Beating writer’s block: The next experiment

That’s me on the left, clearly winning. That’s writer’s block having its throat bitten out. I hope. (Image is actually two damned souls fighting – it’s a detail from Bouguereau’s ‘Dante and Virgil in Hell’)

It’s no secret I’ve been having trouble writing recently.

I’ve been trying various things to beat the block. I’ve tried writing ‘something fun’ for myself alone. I’ve tried writing ‘morning pages’ (I’m still doing these. I don’t see how they make writing a novel any easier, but anyway). I’ve tried having a go at something in a different tone/genre.

All good techniques, doubtless, but they haven’t worked for me. I ground to a halt with ‘something fun’ (it wasn’t fun; perhaps I should have tried ‘something grim’?). I made a couple of false starts with ‘something in another tone/genre’, stopped to do research, then got stuck again.

It’s not that I can’t physically type some words: it’s that they seem dead on the page. I don’t know where the scenes should go. I don’t know what I want to say. Characters feel wooden. I read over what I’ve written and feel nothing. The underlying ideas (magic systems or whatever) feel trite or overly complicated. And when I interrogate the basic ideas I start wondering if they could possibly be offensive in some way. I mean, I can’t see it, but maybe – and then I start second-guessing myself, lose confidence and stop.

So I’m trying something new.

The new ‘thing’ is directly from a ‘Magic Lessons’ podcast in which author and writing guru Elizabeth Gilbert gives advice to an author in the Netherlands who’s in a similar situation to me (i.e. successful first novel, has started several new projects but keeps losing faith with them a couple of months in). I related very strongly to the Dutch author: she recounts being in the supermarket, standing there, completely unable to decide which kind of yoghurt to buy. Well, that’s me. I can’t make the simplest decisions at the moment. The Dutch author explains how she feels her next book ought to be better than her first. Again, I believe that too, deep down. I know it’s silly. I know, I know. I know it’s comparisonitis. I still can’t seem to shift the belief.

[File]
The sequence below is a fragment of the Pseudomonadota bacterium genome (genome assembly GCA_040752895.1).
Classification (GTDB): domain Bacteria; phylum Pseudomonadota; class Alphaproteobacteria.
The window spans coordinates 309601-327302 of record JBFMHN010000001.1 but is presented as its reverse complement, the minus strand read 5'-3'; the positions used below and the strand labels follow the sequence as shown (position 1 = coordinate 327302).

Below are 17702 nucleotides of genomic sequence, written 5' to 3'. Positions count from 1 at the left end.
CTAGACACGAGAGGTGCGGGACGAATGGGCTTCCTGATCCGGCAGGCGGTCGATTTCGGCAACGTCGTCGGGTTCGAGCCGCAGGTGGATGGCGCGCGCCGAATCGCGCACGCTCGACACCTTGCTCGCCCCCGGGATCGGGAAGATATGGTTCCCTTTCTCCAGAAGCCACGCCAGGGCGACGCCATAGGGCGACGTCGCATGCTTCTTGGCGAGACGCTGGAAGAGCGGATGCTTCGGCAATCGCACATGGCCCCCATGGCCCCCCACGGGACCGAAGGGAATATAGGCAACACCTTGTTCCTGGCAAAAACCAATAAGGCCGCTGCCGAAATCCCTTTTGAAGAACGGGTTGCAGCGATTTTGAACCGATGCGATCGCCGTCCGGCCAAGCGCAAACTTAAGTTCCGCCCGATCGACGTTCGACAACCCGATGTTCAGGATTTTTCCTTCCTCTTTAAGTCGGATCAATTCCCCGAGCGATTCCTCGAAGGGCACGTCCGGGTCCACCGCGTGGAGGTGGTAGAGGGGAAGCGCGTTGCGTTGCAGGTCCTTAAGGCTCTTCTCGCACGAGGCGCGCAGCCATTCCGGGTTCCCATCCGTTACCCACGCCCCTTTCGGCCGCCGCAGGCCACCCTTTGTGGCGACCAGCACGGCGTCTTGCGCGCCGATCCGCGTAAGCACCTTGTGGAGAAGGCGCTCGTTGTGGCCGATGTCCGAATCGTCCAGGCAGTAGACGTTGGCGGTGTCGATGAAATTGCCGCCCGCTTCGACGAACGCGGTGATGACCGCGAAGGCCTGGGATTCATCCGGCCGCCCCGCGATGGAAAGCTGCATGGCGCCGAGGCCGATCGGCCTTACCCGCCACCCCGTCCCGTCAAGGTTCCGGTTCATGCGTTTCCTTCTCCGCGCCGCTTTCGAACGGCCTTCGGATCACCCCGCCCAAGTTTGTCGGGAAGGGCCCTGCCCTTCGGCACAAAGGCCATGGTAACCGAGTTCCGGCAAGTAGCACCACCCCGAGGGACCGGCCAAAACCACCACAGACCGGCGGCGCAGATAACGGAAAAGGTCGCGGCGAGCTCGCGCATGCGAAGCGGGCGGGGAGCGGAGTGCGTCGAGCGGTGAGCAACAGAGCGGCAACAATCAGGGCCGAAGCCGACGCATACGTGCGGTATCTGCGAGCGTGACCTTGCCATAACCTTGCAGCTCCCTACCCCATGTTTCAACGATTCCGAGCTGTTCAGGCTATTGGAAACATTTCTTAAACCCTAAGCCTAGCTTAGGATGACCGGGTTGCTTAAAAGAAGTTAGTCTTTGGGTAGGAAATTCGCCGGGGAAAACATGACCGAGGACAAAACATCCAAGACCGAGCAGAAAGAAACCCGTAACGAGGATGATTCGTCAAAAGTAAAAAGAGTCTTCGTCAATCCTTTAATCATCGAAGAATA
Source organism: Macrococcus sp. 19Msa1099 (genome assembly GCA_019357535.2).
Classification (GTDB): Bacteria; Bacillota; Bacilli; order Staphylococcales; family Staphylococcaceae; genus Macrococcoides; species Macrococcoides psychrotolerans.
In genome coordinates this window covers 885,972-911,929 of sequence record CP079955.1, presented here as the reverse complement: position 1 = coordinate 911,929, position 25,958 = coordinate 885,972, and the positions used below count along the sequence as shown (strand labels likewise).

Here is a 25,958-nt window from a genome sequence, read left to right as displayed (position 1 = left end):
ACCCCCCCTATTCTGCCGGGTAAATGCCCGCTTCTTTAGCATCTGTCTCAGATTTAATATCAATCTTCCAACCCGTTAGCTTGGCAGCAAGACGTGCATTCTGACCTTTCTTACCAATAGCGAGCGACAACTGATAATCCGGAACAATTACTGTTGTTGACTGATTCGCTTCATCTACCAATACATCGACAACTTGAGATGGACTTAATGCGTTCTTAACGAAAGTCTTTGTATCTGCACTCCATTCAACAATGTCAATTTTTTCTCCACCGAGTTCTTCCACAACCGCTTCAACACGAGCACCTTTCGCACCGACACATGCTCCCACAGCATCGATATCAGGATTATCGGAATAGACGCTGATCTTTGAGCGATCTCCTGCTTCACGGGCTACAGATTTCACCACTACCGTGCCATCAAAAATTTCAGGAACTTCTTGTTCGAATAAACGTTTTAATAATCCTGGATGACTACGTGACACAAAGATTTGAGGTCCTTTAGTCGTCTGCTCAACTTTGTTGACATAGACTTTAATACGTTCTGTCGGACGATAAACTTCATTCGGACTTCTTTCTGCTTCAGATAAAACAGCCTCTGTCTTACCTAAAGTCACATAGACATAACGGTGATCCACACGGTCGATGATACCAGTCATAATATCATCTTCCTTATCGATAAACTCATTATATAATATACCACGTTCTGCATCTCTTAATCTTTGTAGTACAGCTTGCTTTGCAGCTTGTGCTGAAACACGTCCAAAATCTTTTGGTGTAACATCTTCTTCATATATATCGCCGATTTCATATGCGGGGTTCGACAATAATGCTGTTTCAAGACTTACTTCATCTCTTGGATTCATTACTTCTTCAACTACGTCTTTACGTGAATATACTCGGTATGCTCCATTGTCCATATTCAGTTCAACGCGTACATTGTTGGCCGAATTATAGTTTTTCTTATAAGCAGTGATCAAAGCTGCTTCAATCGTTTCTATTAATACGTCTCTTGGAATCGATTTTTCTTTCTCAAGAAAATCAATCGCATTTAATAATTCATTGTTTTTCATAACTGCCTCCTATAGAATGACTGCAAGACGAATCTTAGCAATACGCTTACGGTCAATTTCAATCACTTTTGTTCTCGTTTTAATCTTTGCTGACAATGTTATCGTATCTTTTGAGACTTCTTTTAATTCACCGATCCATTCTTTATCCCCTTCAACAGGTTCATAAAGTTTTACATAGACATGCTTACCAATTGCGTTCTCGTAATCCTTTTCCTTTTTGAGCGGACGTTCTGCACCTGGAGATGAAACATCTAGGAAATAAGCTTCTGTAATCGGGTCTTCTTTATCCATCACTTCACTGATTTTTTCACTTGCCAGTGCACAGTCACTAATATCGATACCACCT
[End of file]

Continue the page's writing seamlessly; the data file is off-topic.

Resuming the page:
I encourage you to listen to the podcast – it’s great and includes an interview with Neil Gaiman. But if you don’t want to listen right now, basically, I interpret Ms. Gilbert’s advice thus:

  • Take a month off writing. For me, this includes not reading for research and not making notes, though I am still writing ‘morning pages’ if I feel like it because these can be any old thing and are therefore low stress.
  • Once the month is up, sit down to write at the times you would usually write, but ONLY write for one hour. Time it. Once the hour is up, stop and do whatever you like. You have done your duty for the day and need do no more.
  • Whatever project you decide upon YOU MUST FINISH (NB – I think this will be the hardest thing for me, to continue work on a project I feel is worthless, but I’ve chopped and changed so much that I can see the sense in it. I guess if it feels really dumb you just have to finish as quickly as you can).

That’s it. Ms. Gilbert reckons that this WILL WORK to get a stuck writer going again. And I think she means going happily more or less. Of course it will be hard work, but it won’t be the awful struggle against myself that I’ve been having.

So, this past week was my first week ‘off’ trying to write. Elizabeth Gilbert suggests going on holiday but that’s not possible for me right now due to my day job and kids. She also suggests exercising, visiting friends – all the things you tend to miss out on if you’re writing (or trying to write) in most of your spare time.

All week I felt terribly, terribly guilty. I kept thinking ‘a break from writing is the LAST thing I should be doing. I should be trying HARDER. I should be knuckling down. I should be cudgelling my brain into coming up with better ideas that will seem worth writing. I’ve wasted so much time already. Oh fuck.’

But I reminded myself that Elizabeth Gilbert told me to have a holiday and Neil Gaiman agreed with her. I went for a long walk by the sea and then another long walk in the hills. I read a few books that have nothing to do with research (David Sedaris, mostly, in case you’re wondering). I watched a bit of Netflix. I sat with a cat on my knee. I went out and bought a chair. I made leek and potato soup and went to bed early.